The issue of battery usage inefficiency in electric vehicles resulting from an inaccurate battery charge measurement may finally get resolved, thanks to a diamond quantum sensor prototype developed by researchers at the Tokyo Institute of Technology.
The MEXT Q-LEAP Flagship project from Tokyo Tech and Yazaki Corporation has developed a sensor that can measure currents in a wide range as well as detect milliampere-level currents in a noisy environment, improving the detection accuracy from 10% to within 1%.
A major inefficiency in EVs results from inaccurate estimations of the battery charge. The charge state of an EV battery is measured based on the current output of the battery. This provides an estimate of the remaining driving range of the vehicles.
Typically, the battery currents in EVs can reach hundreds of amperes. However, commercial sensors that can detect such currents cannot measure small changes in the current at milliampere levels. This leads to an ambiguity of around 10% in the battery charge estimation. What this means is that the driving range of EVs could be extended by 10%. This, in turn, would reduce inefficient battery usage.
Fortunately, a team of researchers from Japan, led by Professor Mutsuko Hatano from the Tokyo Institute of Technology (Tokyo Tech), has now come up with a solution. In their study published in Scientific Reports, the team has reported a diamond quantum sensor-based detection technique that can estimate the battery charge within 1% accuracy while measuring high currents typical of EVs.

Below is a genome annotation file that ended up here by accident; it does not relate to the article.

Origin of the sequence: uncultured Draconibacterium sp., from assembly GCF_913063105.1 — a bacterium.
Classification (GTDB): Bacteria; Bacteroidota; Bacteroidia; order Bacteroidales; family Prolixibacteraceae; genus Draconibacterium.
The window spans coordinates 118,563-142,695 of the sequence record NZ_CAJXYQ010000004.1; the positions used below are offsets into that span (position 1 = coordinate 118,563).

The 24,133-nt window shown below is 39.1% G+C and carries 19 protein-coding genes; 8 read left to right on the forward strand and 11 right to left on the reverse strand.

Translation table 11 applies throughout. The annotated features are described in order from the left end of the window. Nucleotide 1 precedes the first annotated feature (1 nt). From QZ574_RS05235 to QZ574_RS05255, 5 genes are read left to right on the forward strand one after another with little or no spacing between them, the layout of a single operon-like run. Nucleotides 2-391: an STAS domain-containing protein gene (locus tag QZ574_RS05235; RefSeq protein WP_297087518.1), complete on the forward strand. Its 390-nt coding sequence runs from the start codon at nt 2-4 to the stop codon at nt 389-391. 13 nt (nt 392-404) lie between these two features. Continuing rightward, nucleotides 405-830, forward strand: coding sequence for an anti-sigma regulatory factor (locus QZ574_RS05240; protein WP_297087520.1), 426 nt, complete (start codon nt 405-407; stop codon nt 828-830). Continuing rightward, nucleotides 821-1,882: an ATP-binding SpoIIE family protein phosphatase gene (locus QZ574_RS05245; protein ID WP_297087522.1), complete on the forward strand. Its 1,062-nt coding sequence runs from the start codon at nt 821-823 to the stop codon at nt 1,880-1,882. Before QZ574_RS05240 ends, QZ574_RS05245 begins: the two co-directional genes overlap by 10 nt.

“We developed diamond sensors that are sensitive to milliampere currents and compact enough to be implemented in automobiles. Furthermore, we measured currents in a wide range as well as detected milliampere-level currents in a noisy environment,” explained Professor Hatano.
In their work, the team made a prototype sensor using two diamond quantum sensors that were placed on either side of the busbar (electrical junction for incoming and outgoing currents) in the car. They then used a technique called “differential detection” to eliminate the common noise detected by both the sensors and retain only the actual signal. This, in turn, enabled them to detect a small current of 10 mA amid background environmental noise.
Next, the team used a mixed analog-digital control of the frequencies generated by two microwave generators to trace the magnetic resonance frequencies of the quantum sensor over a bandwidth of 1 gigahertz. This allowed for a large dynamic range (ratio of largest to smallest current detected) of ±1000 A. Moreover, a wide operating temperature range of − 40 to + 85 °C was confirmed to cover general vehicular applications.
Finally, the team tested this prototype for Worldwide Harmonized Light Vehicles Test Cycle (WLTC) driving, a standard test for energy consumption in EVs. The sensor accurately traced the charge/discharge current from -50 A to 130 A and demonstrated the battery charge estimation accuracy within 1%.
Prof. Hatano said: “Increasing battery usage efficiency by 10% would reduce battery weight by 10%, which will reduce 3.5% running energy and 5% production energy of 20 million new EVs in 2030 WW. This, in turn, corresponds to a 0.2% reduction in CO2 emissions in 2030 WW transportation field.”